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2. Archaeology and GIS

GIS has, to date, been primarily applied to 'landscape studies' (although for exceptions see e.g. Huggett 2000; Miller 1996; Vullo et al.1999). In the context of GIS this generally refers to archaeological analysis undertaken at a regional or inter-site scale as distinct from an intra-site scale (Crumley and Marquardt 1990; Zubrow 1990), and these kinds of studies have formed the mainstay of the published applications of GIS for a decade, usually making use of existing, sometimes published, data which has often been collected with other purposes and other analytical methods in mind.

Within this, a number of different methodological approaches have also been developed. These include 'classical' spatial archaeology approaches such as geometric spatial-allocation models, trend surface and site catchment analysis (Vita-Finzi and Higgs 1970) originally introduced to archaeology by the 'new archaeology' (Clarke 1968; Clarke 1972), and latterly perpetuated using GIS (see e.g. Ruggles and Church 1996; Savage 1990 for spatial allocation, Kvamme 1990c; Neiman 1997 for trend surface and Gaffney and Stançic 1991; Hunt 1992 for site catchment analyses). These have been re-discovered and re-applied to contemporary archaeological situations, and sometimes 'improved' through the application of increased processing capacities or algorithms. GIS has also permitted further advances in the use of classical statistical approaches to archaeological materials, notably by encouraging the use of one sample significance tests (Kvamme 1990b) and, more recently, for the application of geostatistical approaches to spatial variables (Ebert 1998; Robinson and Zubrow 1999)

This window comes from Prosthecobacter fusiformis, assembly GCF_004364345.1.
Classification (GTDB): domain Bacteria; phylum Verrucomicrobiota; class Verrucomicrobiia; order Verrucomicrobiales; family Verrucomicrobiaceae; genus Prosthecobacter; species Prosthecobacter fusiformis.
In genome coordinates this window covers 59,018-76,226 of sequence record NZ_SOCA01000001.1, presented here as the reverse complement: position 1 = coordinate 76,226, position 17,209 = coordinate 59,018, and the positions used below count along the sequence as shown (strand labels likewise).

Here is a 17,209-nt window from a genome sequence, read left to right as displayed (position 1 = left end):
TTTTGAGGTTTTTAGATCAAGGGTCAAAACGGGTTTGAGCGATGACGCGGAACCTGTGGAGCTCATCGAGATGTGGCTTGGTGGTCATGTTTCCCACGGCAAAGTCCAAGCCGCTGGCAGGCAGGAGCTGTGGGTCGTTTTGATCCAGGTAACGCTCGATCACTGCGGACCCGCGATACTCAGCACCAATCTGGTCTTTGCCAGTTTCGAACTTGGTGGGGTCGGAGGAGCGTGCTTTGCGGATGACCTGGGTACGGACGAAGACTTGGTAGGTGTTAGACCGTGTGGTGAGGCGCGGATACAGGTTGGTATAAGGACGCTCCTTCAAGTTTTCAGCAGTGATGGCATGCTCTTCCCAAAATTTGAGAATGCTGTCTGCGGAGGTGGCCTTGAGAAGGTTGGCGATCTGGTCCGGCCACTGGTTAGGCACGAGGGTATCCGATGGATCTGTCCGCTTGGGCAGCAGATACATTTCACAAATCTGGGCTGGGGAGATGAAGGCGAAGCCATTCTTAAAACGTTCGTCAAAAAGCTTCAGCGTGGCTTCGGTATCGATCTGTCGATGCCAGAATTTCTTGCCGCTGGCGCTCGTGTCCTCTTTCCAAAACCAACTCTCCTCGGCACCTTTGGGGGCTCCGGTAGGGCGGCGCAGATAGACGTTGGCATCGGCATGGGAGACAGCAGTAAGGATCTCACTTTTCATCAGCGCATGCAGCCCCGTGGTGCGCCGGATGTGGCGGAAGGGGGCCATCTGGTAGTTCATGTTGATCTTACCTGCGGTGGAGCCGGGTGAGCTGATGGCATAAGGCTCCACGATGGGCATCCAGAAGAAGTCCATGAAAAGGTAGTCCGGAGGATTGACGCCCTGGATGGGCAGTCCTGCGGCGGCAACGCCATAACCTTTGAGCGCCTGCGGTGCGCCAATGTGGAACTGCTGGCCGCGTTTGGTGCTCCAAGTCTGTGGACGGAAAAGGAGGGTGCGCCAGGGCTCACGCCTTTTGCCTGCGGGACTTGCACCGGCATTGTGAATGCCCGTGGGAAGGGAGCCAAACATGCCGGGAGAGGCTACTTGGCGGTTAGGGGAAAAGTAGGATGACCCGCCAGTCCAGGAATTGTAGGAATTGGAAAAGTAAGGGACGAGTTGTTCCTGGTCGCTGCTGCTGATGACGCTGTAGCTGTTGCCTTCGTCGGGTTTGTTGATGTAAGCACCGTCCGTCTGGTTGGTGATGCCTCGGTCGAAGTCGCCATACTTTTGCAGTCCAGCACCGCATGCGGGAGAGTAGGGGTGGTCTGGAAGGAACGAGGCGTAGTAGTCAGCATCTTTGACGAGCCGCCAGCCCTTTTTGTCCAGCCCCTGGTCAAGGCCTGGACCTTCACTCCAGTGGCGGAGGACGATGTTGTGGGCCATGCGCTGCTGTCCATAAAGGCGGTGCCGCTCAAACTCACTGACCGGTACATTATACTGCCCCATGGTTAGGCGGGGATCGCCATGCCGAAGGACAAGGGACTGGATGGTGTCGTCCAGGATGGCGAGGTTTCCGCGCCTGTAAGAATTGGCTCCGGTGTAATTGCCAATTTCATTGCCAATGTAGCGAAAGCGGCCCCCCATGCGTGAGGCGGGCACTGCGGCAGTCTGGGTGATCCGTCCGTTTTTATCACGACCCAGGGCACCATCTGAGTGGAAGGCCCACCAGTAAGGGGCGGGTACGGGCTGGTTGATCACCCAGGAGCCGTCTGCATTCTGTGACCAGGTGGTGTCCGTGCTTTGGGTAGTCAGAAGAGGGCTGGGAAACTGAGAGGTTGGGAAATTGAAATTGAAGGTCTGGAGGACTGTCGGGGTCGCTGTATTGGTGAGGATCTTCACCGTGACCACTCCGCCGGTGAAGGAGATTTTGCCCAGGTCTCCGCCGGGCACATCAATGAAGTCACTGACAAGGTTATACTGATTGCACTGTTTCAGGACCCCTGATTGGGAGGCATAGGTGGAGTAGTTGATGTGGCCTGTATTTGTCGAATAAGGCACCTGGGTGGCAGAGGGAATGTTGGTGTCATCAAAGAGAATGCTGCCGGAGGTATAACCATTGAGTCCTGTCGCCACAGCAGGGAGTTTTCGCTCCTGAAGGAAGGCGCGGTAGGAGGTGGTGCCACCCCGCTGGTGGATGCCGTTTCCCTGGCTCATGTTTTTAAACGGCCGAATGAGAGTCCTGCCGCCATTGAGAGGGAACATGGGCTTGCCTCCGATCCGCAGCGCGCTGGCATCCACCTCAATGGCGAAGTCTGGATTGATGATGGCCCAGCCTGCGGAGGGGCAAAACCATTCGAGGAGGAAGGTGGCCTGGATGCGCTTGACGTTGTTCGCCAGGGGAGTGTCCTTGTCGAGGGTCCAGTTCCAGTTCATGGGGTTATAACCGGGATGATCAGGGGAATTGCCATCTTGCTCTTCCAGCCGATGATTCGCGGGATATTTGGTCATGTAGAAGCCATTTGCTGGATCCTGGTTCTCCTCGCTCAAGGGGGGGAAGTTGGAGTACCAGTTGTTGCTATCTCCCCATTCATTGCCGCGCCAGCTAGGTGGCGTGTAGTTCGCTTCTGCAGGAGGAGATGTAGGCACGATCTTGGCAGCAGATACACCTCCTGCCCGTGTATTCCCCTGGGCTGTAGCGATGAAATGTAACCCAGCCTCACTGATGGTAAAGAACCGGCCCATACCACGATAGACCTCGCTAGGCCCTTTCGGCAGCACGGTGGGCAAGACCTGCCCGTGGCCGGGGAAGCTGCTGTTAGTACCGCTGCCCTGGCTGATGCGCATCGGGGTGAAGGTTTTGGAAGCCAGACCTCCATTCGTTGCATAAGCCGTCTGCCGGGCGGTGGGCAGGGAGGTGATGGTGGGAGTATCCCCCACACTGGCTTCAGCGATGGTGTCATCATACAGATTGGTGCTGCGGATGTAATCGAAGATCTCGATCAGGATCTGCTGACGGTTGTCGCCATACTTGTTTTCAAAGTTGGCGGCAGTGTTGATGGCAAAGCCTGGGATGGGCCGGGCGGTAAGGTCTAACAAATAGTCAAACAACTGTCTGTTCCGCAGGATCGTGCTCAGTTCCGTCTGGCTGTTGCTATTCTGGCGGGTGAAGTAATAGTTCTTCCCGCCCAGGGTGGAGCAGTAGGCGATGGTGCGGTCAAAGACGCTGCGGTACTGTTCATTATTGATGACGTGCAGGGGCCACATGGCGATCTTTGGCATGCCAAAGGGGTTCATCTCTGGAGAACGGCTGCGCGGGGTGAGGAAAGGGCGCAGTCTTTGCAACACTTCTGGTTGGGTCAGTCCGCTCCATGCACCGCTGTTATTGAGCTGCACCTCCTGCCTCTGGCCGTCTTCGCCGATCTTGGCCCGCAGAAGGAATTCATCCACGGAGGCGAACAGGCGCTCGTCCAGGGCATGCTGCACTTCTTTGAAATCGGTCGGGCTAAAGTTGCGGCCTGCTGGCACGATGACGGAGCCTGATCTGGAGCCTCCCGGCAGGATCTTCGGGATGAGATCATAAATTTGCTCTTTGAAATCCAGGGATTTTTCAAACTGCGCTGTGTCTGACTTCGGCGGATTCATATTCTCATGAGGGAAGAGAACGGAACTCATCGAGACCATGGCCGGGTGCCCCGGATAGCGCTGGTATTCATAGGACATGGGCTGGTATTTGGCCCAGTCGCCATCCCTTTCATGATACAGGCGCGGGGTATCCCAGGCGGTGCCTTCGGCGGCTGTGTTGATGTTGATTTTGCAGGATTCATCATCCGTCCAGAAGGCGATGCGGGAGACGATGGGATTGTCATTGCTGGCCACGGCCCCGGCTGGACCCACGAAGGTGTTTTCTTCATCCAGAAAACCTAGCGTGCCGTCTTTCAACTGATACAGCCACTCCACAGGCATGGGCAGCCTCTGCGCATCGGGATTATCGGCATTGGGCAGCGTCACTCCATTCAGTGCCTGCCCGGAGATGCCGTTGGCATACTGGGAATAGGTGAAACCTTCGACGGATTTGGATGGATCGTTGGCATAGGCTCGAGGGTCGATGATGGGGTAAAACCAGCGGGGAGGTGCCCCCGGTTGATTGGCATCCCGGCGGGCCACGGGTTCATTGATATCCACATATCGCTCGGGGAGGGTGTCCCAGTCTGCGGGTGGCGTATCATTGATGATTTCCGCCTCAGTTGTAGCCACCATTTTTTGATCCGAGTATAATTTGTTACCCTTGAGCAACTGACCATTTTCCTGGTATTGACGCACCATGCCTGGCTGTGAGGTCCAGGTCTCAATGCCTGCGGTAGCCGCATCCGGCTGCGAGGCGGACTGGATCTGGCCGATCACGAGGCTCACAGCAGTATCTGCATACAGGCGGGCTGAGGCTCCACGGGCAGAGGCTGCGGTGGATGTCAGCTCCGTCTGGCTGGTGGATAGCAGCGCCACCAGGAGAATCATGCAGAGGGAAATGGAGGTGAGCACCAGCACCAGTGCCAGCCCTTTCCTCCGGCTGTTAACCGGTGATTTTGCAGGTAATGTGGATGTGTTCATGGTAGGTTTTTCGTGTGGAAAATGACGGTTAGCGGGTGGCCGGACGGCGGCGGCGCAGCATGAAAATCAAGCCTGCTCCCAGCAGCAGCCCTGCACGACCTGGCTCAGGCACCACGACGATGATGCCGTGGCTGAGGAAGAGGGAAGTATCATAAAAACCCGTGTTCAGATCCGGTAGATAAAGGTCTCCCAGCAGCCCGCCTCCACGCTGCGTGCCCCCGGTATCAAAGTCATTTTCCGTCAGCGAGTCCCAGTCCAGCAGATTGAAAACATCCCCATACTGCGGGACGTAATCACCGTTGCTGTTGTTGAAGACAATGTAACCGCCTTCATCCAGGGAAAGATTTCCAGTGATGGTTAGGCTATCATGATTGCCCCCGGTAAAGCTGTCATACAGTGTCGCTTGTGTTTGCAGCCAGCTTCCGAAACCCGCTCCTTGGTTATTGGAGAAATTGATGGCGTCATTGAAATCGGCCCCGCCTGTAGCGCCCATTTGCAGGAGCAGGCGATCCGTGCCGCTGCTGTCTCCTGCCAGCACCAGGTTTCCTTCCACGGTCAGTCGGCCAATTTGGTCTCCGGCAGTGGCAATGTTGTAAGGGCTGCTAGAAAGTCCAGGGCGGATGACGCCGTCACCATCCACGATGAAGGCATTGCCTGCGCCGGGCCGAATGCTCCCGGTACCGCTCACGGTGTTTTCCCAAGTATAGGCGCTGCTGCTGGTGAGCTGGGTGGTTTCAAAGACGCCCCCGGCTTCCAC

Two areas of application stand out, however, as together representing the largest number of published applications of GIS to archaeology. These are predictive modelling and visibility (sometimes 'viewshed') analysis. In a sense, these can be seen to represent entirely different approaches to the application of spatial technology to archaeological problems and, more relevant to this discussion, to have quite different agendas for the development of an archaeology of spaces and/or places.

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